|dc.description.abstract||Freight transport is the life-blood of today’s economy. Raw materials, components and
finished products flow in vast quantities through complex supply chain systems to
satisfy the demands of the ultimate customers. Although vital to ensure economic
prosperity, freight transport also poses a large burden on the environment and society.
Road remains a dominant mode of freight transport in the UK, with 65% of the total
tonne-kms moved and 82% of tonnes lifted in 2008. Most of the externalities associated
with road freight transport have already been subject to legal environmental controls.
CO2 emissions are the only externality that still remains unregulated.
In order to evaluate the effects of potential regulations or other policy options, decision
makers need a reliable forecast of the future course of the road freight transport- related
CO2 emissions in the absence of such new initiatives and interventions. Most currently
available forecasts relate to road transport as a whole and focus on the passenger vehicle
activity. Forecasts of road freight volumes and related externalities are typically linked
to trends in economic activity, ignoring changes in the nature of logistics and supply
chain systems. Hence, the aim of this thesis is to produce a forecast of road freight
transport – related CO2 emissions up to 2020 on a business-as-usual (BAU) basis by
incorporating the projections on future trends in a number of logistics and road freight
transport variables and the driving forces behind them.
The theoretical foundations of the logistics and supply chain management discipline
continuously evolve, allowing researchers to view real-world problems from an array of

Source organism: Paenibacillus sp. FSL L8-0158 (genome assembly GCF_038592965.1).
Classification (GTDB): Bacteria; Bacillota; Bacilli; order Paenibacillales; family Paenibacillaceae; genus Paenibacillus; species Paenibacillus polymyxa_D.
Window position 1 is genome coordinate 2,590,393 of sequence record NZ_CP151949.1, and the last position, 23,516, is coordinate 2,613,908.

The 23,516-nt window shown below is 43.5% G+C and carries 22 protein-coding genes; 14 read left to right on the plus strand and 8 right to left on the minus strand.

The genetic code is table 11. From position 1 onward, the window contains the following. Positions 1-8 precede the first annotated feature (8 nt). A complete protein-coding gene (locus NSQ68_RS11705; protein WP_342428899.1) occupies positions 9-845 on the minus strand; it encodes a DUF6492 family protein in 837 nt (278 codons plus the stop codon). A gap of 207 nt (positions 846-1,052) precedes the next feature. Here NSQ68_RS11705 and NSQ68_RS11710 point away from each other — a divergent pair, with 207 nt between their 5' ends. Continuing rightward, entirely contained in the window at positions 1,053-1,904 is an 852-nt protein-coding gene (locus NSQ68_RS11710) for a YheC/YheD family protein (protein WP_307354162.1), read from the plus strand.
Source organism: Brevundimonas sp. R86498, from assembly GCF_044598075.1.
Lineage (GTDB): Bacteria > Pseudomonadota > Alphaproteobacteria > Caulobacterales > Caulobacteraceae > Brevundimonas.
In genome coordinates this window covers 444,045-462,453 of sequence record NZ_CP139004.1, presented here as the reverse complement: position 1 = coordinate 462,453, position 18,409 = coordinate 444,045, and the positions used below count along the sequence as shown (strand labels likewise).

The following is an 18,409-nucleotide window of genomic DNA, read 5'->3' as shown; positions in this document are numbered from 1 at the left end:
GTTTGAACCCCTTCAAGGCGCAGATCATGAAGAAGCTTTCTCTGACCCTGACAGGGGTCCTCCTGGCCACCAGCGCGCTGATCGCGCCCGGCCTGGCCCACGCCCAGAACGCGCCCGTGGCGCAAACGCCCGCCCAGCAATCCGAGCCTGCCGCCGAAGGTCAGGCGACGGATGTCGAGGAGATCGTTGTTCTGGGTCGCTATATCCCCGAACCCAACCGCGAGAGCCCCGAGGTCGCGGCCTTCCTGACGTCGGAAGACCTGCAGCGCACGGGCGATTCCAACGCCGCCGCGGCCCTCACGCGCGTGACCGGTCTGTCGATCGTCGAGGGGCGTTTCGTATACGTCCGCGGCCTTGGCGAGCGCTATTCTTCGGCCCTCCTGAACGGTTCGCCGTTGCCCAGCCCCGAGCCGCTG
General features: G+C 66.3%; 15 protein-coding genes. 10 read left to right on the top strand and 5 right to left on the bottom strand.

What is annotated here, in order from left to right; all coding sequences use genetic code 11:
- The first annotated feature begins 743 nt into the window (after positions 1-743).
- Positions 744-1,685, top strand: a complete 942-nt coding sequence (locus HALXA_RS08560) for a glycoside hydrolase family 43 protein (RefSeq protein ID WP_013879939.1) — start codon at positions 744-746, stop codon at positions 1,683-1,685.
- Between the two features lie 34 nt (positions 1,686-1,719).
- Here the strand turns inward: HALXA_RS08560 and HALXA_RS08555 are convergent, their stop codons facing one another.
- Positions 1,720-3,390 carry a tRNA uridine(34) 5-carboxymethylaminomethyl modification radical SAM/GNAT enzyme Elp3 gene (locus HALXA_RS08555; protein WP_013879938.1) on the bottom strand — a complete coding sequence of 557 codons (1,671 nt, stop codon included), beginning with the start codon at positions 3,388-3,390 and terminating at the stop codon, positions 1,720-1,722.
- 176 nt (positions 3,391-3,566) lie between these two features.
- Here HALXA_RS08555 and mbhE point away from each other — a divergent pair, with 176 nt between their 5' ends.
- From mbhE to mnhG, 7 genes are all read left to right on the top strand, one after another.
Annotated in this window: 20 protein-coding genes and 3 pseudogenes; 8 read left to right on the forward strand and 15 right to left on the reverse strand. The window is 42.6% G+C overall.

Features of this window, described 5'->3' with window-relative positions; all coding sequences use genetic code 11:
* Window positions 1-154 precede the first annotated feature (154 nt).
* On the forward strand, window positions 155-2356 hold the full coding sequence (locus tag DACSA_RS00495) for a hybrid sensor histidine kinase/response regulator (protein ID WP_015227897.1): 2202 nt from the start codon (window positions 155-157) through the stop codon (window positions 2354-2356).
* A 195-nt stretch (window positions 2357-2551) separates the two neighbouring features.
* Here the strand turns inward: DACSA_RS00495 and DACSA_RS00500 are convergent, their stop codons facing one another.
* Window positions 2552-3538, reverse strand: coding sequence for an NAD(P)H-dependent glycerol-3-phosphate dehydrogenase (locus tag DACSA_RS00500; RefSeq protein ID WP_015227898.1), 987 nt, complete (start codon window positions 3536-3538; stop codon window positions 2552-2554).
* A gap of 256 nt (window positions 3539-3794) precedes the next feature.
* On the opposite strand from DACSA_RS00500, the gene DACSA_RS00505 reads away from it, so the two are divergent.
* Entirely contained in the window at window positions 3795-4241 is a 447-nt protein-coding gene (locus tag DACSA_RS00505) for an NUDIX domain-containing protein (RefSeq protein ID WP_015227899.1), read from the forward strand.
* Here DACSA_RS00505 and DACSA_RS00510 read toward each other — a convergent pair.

philosophical perspectives, leading to scientific advancement and enrichment of the
body of knowledge. This thesis is rooted in the critical realist paradigm and employs
methodological triangulation involving focus group research, a Delphi questionnaire
survey and spreadsheet modelling to produce a reliable BAU forecast of future CO2
emissions from road freight transport.
In addition to the forecast of future CO2 emissions from Heavy Goods Vehicles, this
research also elicits forecasts of changes in key logistics and freight transport variables
such as handling factor, average length of haul, modal split, empty running, lading
factor and fuel efficiency up to 2020. The main structural, commercial, operational,
functional, external and product-related factors behind future trends in these variables
are also investigated. The BAU scenario is assessed in the light of the UK greenhouse
gas reduction target and additional scenarios offering CO2 savings greater than that
predicted by the BAU case modelled. The thesis concludes with a review of potential
policy measures that could help to reduce the future CO2 emissions from road freight